During the 14-minute video, the minister Rafael Ramirez said the 40,000-member work force at Petroleos de Venezuela SA, or PDVSA, firmly stands behind Chavez ahead of the Dec. 3 vote. His comments were allegedly made during a closed-door meeting at the company's headquarters in the capital Caracas.
"It's a crime, a counterrevolutionary act for any manager here to try to curb the political expression of the workers in favor of President Chavez," Ramirez said in the amateur video. "Whoever doesn't feel comfortable with this orientation, it's necessary that they give up their seat to a Bolivarian."
Now I don't know about you but I certainly get his message, and my guess is those in attendance did as well. 'Bolivarian or busted.'
Supporters of leading opposition candidate Manuel Rosales played the video at a news conference and said the minister's comments constituted clear proof of political coercion. They were unsure when the video was recorded, but said they believed it was taped within the last 10 days. They did not explain how they obtained the video.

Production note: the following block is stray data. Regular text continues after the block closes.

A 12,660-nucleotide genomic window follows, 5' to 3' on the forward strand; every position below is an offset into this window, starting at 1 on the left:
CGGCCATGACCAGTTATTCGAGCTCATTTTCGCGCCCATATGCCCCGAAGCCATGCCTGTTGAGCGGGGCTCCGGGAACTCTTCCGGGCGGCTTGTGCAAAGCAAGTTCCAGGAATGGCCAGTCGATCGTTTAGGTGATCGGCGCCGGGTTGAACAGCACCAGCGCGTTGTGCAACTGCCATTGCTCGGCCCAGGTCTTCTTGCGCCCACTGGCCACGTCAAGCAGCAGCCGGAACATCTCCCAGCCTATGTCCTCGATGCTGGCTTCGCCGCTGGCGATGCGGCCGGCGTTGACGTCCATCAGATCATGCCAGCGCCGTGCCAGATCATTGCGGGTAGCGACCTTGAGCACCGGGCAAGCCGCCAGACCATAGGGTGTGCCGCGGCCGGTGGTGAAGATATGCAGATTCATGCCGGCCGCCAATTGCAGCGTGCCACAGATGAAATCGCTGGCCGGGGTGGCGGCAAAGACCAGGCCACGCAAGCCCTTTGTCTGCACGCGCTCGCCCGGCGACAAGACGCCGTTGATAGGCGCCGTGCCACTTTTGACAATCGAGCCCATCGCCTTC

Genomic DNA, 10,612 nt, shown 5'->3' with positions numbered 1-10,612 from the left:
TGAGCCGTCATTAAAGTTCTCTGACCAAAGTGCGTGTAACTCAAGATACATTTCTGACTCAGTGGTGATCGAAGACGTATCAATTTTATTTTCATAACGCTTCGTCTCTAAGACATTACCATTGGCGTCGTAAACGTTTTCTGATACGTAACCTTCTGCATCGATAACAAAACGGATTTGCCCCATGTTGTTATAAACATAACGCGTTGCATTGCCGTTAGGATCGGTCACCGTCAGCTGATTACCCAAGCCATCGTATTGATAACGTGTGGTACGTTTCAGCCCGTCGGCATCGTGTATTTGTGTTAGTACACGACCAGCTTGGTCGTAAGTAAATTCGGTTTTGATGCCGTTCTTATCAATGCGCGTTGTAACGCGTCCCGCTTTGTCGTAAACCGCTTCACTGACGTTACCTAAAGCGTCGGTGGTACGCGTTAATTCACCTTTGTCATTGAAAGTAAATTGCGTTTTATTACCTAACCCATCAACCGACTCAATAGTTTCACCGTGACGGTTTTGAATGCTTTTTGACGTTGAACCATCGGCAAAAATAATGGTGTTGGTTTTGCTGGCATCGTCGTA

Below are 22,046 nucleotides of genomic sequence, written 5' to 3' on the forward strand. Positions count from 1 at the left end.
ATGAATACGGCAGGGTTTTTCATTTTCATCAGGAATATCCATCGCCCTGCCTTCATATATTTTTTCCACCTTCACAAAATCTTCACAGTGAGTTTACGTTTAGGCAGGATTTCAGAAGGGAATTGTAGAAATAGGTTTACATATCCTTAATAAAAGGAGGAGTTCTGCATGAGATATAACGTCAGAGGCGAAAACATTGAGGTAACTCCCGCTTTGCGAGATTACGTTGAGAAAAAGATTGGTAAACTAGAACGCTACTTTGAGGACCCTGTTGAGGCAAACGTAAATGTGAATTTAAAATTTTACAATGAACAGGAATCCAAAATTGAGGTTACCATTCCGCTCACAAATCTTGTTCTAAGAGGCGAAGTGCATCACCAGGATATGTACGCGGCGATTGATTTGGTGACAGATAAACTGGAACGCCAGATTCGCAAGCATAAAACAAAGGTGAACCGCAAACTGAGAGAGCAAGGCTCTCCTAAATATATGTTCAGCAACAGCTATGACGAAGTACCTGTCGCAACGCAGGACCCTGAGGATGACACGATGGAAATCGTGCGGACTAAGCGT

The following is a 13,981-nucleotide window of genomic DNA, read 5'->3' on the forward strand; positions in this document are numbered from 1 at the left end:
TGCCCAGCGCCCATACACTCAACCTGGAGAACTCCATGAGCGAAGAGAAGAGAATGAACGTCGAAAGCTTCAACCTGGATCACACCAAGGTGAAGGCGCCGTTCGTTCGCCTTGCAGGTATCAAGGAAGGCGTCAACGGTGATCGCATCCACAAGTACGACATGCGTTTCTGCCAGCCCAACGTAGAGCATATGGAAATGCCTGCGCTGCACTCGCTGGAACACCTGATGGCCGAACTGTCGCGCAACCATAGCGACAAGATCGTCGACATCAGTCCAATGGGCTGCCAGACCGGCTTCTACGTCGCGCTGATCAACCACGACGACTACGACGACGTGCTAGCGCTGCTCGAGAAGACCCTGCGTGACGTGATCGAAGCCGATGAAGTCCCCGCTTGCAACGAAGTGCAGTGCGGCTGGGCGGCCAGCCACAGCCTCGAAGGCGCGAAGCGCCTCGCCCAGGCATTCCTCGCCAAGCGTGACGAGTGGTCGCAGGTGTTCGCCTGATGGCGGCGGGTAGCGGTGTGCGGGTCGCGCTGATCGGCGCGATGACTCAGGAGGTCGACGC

Geraldo Blyde, one of Rosales' campaign aides, said Ramirez's statements clearly violated constitutional prohibitions on political discrimination and use of state resources in favor of a candidate.
"The (state) oil company should not be politicized," Blyde said, calling Ramirez's words a "promotion of hate, discrimination."
Not that it matters, but Blyde's right. However, given how Chavez has stacked the deck for the upcoming election, it is really something no one can do anything about, either electorally or legally.
Rosales' allies plan to present the video along with complaints requesting investigations to the Organization of American States and the European Union, which have been invited to observe the election.
Venezuelan President Hugo Chavez said Friday that he may block some private TV channels from renewing their broadcast licenses next year, accusing them of fomenting conspiracies against his government.
"Don't be surprised if I say there are no more concessions to some TV channels," when their licenses expire in March, Chavez said in a televised speech.
His warning came after an opposition-aligned private TV station aired a video Thursday showing Oil Minister Rafael Ramirez telling state oil company workers to support Chavez or give up their jobs.
Chavez accused his opponents of "mounting a show" to provoke a scandal and deliberately "agitating" the situation as part of a campaign against his government.
Meanwhile, I love that the President can prevent renewal of license in a country. Now, can you imagine that happening here (Yes, I’m sure SOME of you can, and probably think it’s IS going to happen....)